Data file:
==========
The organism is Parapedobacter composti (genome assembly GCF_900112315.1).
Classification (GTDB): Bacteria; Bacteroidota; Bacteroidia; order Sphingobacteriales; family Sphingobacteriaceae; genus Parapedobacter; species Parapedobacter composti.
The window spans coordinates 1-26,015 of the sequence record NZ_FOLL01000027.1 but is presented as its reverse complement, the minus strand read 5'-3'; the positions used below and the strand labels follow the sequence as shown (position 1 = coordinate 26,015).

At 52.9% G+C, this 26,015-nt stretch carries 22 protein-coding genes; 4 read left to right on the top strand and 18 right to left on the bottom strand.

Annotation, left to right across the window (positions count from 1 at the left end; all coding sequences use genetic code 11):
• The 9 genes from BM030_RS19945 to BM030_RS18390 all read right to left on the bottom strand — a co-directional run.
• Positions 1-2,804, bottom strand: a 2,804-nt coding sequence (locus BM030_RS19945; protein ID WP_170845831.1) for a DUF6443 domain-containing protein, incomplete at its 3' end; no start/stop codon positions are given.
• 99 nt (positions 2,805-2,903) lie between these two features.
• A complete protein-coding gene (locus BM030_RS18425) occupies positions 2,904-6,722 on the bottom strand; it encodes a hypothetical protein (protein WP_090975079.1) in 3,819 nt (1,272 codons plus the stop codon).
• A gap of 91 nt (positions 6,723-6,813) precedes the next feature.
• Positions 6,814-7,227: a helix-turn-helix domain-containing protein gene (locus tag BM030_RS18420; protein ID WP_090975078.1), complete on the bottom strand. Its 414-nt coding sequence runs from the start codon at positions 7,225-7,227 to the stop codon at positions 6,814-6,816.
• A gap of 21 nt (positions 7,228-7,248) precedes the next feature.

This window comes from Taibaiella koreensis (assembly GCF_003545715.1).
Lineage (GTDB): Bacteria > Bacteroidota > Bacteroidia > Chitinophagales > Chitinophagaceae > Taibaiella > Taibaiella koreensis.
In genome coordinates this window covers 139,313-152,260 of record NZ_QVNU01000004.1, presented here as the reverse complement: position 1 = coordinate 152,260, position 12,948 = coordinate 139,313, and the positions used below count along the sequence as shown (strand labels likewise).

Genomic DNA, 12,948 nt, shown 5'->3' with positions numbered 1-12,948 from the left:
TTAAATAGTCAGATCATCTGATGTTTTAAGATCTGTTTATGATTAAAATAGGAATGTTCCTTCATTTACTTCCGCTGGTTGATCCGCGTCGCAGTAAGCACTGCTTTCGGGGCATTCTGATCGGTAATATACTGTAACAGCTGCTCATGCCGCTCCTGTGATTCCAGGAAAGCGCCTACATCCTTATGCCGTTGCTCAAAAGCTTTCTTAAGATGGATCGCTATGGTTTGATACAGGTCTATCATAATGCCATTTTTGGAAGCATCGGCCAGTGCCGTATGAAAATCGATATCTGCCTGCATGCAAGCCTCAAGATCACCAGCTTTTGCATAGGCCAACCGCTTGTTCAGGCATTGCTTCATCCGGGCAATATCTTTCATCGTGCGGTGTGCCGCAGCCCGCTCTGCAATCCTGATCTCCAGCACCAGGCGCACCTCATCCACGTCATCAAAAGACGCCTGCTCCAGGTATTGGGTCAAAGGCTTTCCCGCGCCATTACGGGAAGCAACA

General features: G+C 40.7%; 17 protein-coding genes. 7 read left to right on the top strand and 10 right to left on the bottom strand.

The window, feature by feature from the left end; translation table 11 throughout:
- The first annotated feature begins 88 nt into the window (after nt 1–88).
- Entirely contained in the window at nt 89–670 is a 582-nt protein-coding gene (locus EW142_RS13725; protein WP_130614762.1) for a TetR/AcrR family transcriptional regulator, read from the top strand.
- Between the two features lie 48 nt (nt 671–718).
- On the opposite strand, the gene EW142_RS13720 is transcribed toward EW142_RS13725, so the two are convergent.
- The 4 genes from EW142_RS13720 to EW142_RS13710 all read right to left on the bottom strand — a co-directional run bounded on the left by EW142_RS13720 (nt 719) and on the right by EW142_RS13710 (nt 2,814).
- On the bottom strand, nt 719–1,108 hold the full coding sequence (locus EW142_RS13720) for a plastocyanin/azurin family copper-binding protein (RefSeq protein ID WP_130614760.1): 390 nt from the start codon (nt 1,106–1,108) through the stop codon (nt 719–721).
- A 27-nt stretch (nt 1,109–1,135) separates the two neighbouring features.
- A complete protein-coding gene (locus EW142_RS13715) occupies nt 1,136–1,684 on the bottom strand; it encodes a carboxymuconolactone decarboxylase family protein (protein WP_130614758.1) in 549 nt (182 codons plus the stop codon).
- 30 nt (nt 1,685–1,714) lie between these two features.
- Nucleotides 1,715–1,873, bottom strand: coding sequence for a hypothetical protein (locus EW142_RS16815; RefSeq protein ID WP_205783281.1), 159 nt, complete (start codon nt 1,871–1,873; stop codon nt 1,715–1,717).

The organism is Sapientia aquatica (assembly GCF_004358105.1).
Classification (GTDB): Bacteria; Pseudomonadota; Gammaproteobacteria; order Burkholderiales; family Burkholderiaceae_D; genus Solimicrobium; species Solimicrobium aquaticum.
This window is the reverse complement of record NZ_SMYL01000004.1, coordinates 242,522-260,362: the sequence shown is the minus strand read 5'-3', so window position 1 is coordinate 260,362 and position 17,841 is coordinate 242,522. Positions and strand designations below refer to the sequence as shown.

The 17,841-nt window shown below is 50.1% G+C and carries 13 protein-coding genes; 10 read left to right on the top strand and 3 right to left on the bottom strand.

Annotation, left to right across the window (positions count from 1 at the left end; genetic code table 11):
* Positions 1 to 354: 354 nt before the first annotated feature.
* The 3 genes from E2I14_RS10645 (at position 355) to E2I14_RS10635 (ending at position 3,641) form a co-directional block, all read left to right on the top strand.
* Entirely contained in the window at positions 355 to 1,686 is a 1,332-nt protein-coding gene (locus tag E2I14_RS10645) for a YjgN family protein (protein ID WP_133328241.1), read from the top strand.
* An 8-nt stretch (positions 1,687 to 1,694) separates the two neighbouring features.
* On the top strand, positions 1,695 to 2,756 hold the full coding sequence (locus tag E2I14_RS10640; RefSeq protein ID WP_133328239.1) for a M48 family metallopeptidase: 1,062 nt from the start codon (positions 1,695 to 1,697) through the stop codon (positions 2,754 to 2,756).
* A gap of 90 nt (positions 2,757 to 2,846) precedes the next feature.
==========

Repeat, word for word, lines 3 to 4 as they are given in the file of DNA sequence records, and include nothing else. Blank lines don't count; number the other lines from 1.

The window spans coordinates 1-26,015 of the sequence record NZ_FOLL01000027.1 but is presented as its reverse complement, the minus strand read 5'-3'; the positions used below and the strand labels follow the sequence as shown (position 1 = coordinate 26,015).

At 52.9% G+C, this 26,015-nt stretch carries 22 protein-coding genes; 4 read left to right on the top strand and 18 right to left on the bottom strand.